Tour the Diefenbunker virtually during the COVID-19 pandemic
The main tunnel to the Diefenbunker, Canada's Cold War Museum, in Carp, Ont., on Wednesday, July 8, 2015. THE CANADIAN PRESS/Sean Kilpatrick
OTTAWA -- It’s your chance to tour a piece of Canadian history from the comfort of your own home.
While the historic museum remains closed due to the COVID-19 pandemic, you can now checkout the Diefenbunker: Canada’s Cold War museum virtually.
Travis Gobeil is a fan of the museum, which is located in rural-west Ottawa, “It’s like stepping into history, to be perfectly cheesy about it.”
He loves the underground museum so much, that he decided to get married there,
“And I didn’t even have to be like, eeeee; she was just like, let’s do it!”
And that’s not all he did. Gobeil also photographed the entire museum, using a 360-degree camera, which has been turned into a virtual tour of the four-storey museum..
“Just being able to bring the Diefenbunker to other people makes me really happy,” says Gobeil.
With the museum temporarily closed because of COVID-19, executive director Christine McGuire says the virtual tour still allows anyone to visit the Diefenbunker.
“You can walk through the halls and really explore the museum like you were there, from the comfort of your home.”
To see a piece of history, which is even more important now.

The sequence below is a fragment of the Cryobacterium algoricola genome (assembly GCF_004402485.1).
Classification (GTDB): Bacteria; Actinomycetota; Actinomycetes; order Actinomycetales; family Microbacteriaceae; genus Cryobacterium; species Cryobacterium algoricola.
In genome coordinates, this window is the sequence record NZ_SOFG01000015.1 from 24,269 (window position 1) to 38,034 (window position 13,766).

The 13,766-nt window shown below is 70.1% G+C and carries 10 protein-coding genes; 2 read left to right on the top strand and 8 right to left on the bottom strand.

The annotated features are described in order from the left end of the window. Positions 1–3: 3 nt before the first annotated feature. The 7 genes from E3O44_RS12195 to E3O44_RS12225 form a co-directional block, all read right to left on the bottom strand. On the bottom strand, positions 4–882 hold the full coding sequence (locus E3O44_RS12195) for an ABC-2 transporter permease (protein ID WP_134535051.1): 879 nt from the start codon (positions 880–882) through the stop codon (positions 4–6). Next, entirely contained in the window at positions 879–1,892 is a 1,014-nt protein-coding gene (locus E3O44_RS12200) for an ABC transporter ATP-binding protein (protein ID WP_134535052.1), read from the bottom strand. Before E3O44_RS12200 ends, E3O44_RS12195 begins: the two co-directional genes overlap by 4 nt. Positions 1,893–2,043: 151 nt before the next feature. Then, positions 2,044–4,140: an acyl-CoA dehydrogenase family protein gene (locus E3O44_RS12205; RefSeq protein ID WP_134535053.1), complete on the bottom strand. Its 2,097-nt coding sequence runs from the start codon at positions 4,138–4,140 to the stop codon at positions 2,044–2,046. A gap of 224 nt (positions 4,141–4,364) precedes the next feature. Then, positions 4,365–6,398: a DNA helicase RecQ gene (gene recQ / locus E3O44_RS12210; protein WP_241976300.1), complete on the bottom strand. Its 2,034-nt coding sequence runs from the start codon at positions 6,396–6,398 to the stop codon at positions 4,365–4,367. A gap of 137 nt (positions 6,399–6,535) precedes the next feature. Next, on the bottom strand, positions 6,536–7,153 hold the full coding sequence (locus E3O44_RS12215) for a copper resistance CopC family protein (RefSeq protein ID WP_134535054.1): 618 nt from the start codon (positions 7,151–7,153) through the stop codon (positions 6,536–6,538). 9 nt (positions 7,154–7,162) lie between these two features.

“What makes the Diefenbunker so special is that it’s such a crucial and critical piece of Canadian history, and it was the centre for emergency preparedness - so it is so relevant, given our current climate today,” McGuire said.
A climate, which McGuire is hopeful will soon allow the doors to be open to the public.
“We’ve already come up with a re-opening plan, so we’ve developed this, but our main priority is going to be the health and safety of our visitors, our volunteers, and our staff.”
That plan includes social distancing markers, extra sanitization, and protective equipment for staff, volunteers, and visitors. The Diefenbunker is also looking at ways to make the summer day camp for kids safe.
“We already have lots of outdoor time. We’re coming up with really fun social distancing activities for the kids, and it’s in an area that’s away from the public.”
But for now, you can get ready to see the museum in person, by exploring online, as Gobeil is excited to share.
“That’s why I did this - to be able to share it with the world.”